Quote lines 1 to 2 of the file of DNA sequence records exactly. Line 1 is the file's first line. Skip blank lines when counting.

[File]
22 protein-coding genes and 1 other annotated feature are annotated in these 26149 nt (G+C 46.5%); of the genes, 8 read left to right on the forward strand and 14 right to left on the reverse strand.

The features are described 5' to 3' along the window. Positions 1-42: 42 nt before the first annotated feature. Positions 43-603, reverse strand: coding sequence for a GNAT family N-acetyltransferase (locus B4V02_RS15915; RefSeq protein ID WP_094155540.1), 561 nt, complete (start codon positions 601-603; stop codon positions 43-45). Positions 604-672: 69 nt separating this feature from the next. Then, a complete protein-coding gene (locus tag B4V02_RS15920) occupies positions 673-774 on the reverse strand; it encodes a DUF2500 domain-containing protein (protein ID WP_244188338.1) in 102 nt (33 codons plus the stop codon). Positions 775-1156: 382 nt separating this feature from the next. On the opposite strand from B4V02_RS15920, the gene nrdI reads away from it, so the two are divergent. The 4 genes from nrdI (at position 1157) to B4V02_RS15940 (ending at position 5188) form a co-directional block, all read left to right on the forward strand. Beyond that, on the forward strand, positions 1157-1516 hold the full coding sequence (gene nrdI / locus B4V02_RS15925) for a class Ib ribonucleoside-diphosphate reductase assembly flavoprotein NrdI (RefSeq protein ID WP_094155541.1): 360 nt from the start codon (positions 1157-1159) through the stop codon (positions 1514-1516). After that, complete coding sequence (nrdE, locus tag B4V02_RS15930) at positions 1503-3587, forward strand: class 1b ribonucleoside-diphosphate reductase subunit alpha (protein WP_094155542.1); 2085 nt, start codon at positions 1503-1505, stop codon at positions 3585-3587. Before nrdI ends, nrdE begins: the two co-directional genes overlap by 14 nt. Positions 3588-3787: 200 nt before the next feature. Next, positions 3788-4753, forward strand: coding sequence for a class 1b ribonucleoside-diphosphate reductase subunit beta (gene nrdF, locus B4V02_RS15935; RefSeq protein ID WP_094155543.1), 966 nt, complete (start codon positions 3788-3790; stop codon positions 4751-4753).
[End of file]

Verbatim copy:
22 protein-coding genes and 1 other annotated feature are annotated in these 26149 nt (G+C 46.5%); of the genes, 8 read left to right on the forward strand and 14 right to left on the reverse strand.

The features are described 5' to 3' along the window. Positions 1-42: 42 nt before the first annotated feature. Positions 43-603, reverse strand: coding sequence for a GNAT family N-acetyltransferase (locus B4V02_RS15915; RefSeq protein ID WP_094155540.1), 561 nt, complete (start codon positions 601-603; stop codon positions 43-45). Positions 604-672: 69 nt separating this feature from the next. Then, a complete protein-coding gene (locus tag B4V02_RS15920) occupies positions 673-774 on the reverse strand; it encodes a DUF2500 domain-containing protein (protein ID WP_244188338.1) in 102 nt (33 codons plus the stop codon). Positions 775-1156: 382 nt separating this feature from the next. On the opposite strand from B4V02_RS15920, the gene nrdI reads away from it, so the two are divergent. The 4 genes from nrdI (at position 1157) to B4V02_RS15940 (ending at position 5188) form a co-directional block, all read left to right on the forward strand. Beyond that, on the forward strand, positions 1157-1516 hold the full coding sequence (gene nrdI / locus B4V02_RS15925) for a class Ib ribonucleoside-diphosphate reductase assembly flavoprotein NrdI (RefSeq protein ID WP_094155541.1): 360 nt from the start codon (positions 1157-1159) through the stop codon (positions 1514-1516). After that, complete coding sequence (nrdE, locus tag B4V02_RS15930) at positions 1503-3587, forward strand: class 1b ribonucleoside-diphosphate reductase subunit alpha (protein WP_094155542.1); 2085 nt, start codon at positions 1503-1505, stop codon at positions 3585-3587. Before nrdI ends, nrdE begins: the two co-directional genes overlap by 14 nt. Positions 3588-3787: 200 nt before the next feature. Next, positions 3788-4753, forward strand: coding sequence for a class 1b ribonucleoside-diphosphate reductase subunit beta (gene nrdF, locus B4V02_RS15935; RefSeq protein ID WP_094155543.1), 966 nt, complete (start codon positions 3788-3790; stop codon positions 4751-4753).